Shame on Tucak. Yes, I am offensively serious on this. If you can’t stand the smoke, get out of the kitchen. Just pack your bags and return to Croatia, take a few lessons in public relations before you even think of looking for another job.
With the current state of Rwanda’s national team, the last thing that team coach Tucak Branko needs is isolating the media from the team.
If he continues with his stubbornness of not talking to the media, he is digging his own grave.
Who told him that he could wage war on the media and win it? With the media, just like Hamas and the Israel government in Gaza Strip, you can start a war on it but you can not win.
In Gaza, Israel has started numerous hostilities on Hamas but never before have they won any despite their destructive bombardments.
Although the state of affairs between the national team coach and the local media is one not very similar to the situation between Israel and the Palestine radical group, but it has some connotations.
The media industry is not a place for extremism but if pushed into a tight corner, it could turn out to be the most ruthless.
The media can make or break anyone, anywhere and anytime. So, Mr. Tucak better is advised on the route he took—as there are terrible potholes ahead that he may never be able to drive through.
For almost a year and half since Tucak took over as Amavubi Stars coach, he has never given an impromptu or exclusive interview to any local journalist, whatever the circumstance!
This is very strange for someone in the position he is. It’s unheard of. Unfortunately, the media guys have managed to live with that nonsense, yet the man at the centre of it all seems to have taken them and the entire Rwandan public for granted.
Does Tucak think he’s Jose Mourinho, Marcelo Lippi, or Alex Ferguson? What has he won as a player and as coach?
If these great coaches have the utmost respect for the media, who does he think he is? He’s not even Sam Timbe!
He, with the backing of his bosses at Ferwafa, only addresses the media in press conferences, which also are not a guarantee.
These meaningless so called press conferences are arranged only and when it fits Tucak and Ferwafa. That’s a fact. A very dangerous one.
From the first day, I’ve gone on record and dismissed Tucak not being the right man for the job.
He’s tactically naïve, he has never made an inspirational substitution whether to defend a precious result or even when his team has gone behind.
His general approach to matches is very negative. Rwandan deserve better.
Sixteen months since replacing Josip Kuze, Tucak has made any improvement neither to the team nor to individual players, which raises question mark about his ability as coach.
His professionalism has been a source of high suspicion from day one. Players always complain of his lack of man management skills and his dictatorial style of doing things.
His word is final. He never entertains other people’s opinions, which is why he fell out with his former assistant Raoul Shungu.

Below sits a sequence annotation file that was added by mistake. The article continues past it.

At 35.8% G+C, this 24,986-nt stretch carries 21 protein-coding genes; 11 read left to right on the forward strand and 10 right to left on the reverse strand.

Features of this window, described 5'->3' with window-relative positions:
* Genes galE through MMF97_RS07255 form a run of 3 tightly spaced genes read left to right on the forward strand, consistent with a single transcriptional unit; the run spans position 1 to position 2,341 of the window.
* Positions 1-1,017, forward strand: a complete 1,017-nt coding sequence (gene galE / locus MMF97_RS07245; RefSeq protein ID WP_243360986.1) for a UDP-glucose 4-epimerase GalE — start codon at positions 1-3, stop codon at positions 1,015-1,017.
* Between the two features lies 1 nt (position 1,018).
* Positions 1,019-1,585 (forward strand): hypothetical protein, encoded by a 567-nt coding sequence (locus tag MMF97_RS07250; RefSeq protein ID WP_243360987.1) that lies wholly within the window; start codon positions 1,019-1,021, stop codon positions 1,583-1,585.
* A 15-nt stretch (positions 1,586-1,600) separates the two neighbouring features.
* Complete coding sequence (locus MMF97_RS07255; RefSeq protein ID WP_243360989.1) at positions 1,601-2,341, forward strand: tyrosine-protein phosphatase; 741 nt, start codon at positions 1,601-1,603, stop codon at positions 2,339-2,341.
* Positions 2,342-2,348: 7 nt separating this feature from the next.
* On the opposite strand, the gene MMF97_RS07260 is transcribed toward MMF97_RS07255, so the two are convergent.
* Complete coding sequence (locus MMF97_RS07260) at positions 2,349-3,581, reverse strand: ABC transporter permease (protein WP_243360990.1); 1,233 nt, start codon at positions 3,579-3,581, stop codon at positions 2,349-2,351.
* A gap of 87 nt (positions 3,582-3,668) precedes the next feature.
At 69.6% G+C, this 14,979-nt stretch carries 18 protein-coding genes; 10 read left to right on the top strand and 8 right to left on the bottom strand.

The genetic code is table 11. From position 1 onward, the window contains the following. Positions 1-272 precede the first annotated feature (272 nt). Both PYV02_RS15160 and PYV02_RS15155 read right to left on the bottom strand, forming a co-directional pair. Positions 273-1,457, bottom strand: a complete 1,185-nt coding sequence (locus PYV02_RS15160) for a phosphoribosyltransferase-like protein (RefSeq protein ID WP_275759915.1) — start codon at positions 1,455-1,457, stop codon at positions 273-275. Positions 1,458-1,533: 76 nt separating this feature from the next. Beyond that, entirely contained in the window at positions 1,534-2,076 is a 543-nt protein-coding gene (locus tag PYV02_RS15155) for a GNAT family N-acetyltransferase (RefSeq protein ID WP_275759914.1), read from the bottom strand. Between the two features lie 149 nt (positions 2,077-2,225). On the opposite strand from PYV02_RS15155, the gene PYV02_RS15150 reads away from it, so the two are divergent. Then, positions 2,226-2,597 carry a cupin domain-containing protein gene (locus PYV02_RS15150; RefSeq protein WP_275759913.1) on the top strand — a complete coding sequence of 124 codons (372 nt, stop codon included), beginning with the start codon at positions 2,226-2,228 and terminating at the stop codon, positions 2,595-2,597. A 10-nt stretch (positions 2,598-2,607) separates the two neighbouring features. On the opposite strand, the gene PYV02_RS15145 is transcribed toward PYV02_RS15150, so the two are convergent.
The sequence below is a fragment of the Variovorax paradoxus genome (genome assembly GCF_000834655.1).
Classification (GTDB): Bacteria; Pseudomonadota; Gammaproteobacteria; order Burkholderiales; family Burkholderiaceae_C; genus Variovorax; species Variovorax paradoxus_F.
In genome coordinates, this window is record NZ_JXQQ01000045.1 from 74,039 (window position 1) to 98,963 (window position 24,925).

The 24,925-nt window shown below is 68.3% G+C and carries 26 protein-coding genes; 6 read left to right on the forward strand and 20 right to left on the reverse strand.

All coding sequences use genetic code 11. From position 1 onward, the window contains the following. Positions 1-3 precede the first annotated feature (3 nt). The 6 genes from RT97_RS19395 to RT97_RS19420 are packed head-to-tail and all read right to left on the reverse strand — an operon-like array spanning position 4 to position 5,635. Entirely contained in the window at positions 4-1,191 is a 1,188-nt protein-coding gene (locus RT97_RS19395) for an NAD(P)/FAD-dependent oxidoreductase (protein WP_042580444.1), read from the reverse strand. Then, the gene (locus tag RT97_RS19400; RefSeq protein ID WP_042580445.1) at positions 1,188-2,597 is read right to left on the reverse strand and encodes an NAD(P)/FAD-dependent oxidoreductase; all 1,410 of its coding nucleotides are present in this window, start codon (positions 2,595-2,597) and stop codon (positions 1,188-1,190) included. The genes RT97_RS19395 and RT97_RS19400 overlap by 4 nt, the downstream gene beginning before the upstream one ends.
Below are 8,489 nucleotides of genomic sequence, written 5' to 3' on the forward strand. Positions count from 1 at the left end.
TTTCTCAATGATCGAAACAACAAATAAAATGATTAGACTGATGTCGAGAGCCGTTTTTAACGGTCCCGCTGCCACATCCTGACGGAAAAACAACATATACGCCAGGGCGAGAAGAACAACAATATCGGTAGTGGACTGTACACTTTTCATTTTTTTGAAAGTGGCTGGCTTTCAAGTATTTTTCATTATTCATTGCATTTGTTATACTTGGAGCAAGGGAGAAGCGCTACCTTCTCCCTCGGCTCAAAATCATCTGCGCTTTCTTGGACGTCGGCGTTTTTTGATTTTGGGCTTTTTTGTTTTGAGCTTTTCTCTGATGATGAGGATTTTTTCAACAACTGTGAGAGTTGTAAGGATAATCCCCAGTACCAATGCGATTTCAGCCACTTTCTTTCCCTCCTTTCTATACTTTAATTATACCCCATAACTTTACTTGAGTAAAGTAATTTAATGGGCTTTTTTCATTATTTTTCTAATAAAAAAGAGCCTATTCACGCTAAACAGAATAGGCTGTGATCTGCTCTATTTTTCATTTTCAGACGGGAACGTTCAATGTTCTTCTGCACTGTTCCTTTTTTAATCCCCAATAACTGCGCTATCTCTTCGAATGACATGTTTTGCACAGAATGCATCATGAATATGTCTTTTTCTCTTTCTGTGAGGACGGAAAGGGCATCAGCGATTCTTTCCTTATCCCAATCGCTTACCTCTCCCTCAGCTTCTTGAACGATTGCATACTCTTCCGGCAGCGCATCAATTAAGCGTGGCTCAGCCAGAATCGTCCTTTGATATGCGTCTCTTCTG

To cover up for his weaknesses, he took the dangerous route of blacking out the media from his operations. It’s not going to work.
Because he’s not confident in himself and his ability in the job, he thinks that not talking in the media will solve his shortcomings, not knowing that it instead does the exact opposite.
They say that ‘when you go to Rome, you do as the Romans do’. And on very many occasions, when you choose to do otherwise, 10 times out of 10, you’re bound to fail. So, Mr. Tucak failed even before he started.
This selfish bloke has failed to win football matches, failed to win over the players, the fans and the media, but worst of all, he has failed to realize that he made a grave mistake of alienating the media.
Apart from that green patch of four wins in the last 2010 World/CAN qualifying round, Tucak’s record as Rwanda’s national team isn’t the most impressive to the extent he should fill full of himself.
He’s not any better than some of our local coaches, and the sooner he realized this fact, the better for his future.
Somewhere else, if a national team coach loses five out of six international matches (the other being a goalless draw), eight times out of 10, he would lose his job.
So, Tucak is very fortune to still be in his job despite having never really convinced that he’s the right man for it.
In those six matches, Amavubi have conceded 10 goals and only scored one.
That’s an awful record to which the coach should be held accountable. And one way of doing that would be by giving explanations to all stakeholders in the team of which the media he’s trying to undermine is at the centre stage.
Let’s face it; Rwanda is not going to qualify for the world cup, period. And playing at the Nations Cup finals in Angola is not guaranteed, not only because Tucak is not good enough for the task but also he doesn’t have the right ingredients in terms of players and organisation.
Sacking him now is counterproductive; giving him a new contract will be suicidal. Giving him the job in the first place mistake was Number One.